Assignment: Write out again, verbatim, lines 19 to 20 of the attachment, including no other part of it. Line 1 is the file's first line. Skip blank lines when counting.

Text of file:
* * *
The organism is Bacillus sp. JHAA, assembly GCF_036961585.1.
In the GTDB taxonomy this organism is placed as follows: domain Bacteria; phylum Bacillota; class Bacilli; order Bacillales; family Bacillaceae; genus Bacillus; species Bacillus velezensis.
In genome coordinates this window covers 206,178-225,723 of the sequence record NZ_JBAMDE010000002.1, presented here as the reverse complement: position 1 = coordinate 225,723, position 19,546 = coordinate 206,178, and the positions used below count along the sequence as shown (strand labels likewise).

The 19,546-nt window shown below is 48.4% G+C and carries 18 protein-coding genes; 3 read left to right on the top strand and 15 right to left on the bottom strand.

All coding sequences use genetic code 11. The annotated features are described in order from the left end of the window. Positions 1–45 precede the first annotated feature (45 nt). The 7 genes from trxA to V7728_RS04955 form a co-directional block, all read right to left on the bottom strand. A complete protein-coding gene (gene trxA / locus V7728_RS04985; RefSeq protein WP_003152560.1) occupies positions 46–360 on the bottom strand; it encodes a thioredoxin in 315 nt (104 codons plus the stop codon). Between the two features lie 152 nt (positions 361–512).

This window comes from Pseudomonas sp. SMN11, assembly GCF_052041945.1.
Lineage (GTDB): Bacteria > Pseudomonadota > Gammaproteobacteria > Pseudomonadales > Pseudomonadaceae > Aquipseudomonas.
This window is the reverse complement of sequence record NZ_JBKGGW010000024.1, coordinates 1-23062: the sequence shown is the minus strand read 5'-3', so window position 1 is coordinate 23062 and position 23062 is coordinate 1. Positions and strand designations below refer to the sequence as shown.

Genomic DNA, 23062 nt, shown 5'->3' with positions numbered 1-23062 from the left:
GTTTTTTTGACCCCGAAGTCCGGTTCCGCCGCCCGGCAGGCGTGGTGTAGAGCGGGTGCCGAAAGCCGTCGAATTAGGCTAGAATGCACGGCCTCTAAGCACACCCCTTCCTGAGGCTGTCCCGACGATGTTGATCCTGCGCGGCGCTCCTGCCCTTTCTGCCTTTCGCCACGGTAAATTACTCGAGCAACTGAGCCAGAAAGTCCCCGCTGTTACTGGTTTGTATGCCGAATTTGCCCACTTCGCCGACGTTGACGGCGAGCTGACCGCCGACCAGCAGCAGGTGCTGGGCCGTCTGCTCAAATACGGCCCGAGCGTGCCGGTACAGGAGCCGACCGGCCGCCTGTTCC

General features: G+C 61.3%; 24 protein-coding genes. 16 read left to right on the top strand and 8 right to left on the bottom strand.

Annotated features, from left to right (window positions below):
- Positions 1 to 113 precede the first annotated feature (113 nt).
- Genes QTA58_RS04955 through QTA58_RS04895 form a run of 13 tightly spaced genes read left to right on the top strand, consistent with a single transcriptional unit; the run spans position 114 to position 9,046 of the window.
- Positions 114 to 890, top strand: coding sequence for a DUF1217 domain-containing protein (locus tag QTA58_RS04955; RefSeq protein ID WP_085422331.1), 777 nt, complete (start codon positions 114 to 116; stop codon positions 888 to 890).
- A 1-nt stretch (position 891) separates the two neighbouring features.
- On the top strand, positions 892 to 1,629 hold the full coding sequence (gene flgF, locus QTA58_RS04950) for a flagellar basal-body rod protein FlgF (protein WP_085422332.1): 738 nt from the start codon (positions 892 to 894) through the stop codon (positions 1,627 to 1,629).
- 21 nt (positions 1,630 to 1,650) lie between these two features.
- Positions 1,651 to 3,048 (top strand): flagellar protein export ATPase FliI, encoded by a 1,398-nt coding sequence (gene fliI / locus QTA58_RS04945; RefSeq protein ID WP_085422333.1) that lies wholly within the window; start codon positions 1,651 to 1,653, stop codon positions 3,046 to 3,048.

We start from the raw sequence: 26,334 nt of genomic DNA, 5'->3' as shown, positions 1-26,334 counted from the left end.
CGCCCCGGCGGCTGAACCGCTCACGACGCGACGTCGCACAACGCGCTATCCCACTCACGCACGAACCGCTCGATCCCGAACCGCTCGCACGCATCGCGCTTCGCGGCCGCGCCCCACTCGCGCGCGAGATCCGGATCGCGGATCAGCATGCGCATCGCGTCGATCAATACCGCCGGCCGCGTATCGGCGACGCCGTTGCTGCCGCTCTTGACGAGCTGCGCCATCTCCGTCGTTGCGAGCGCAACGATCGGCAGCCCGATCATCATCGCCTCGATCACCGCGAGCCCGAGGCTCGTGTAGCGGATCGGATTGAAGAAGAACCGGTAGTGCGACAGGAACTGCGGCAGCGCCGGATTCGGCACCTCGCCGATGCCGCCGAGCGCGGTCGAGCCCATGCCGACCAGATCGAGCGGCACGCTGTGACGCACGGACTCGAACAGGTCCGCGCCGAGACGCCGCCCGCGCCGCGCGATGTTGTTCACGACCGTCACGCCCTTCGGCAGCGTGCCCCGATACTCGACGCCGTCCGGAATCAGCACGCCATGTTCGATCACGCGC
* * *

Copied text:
- Positions 1,651 to 3,048 (top strand): flagellar protein export ATPase FliI, encoded by a 1,398-nt coding sequence (gene fliI / locus QTA58_RS04945; RefSeq protein ID WP_085422333.1) that lies wholly within the window; start codon positions 1,651 to 1,653, stop codon positions 3,046 to 3,048.

We start from the raw sequence: 26,334 nt of genomic DNA, 5'->3' as shown, positions 1-26,334 counted from the left end.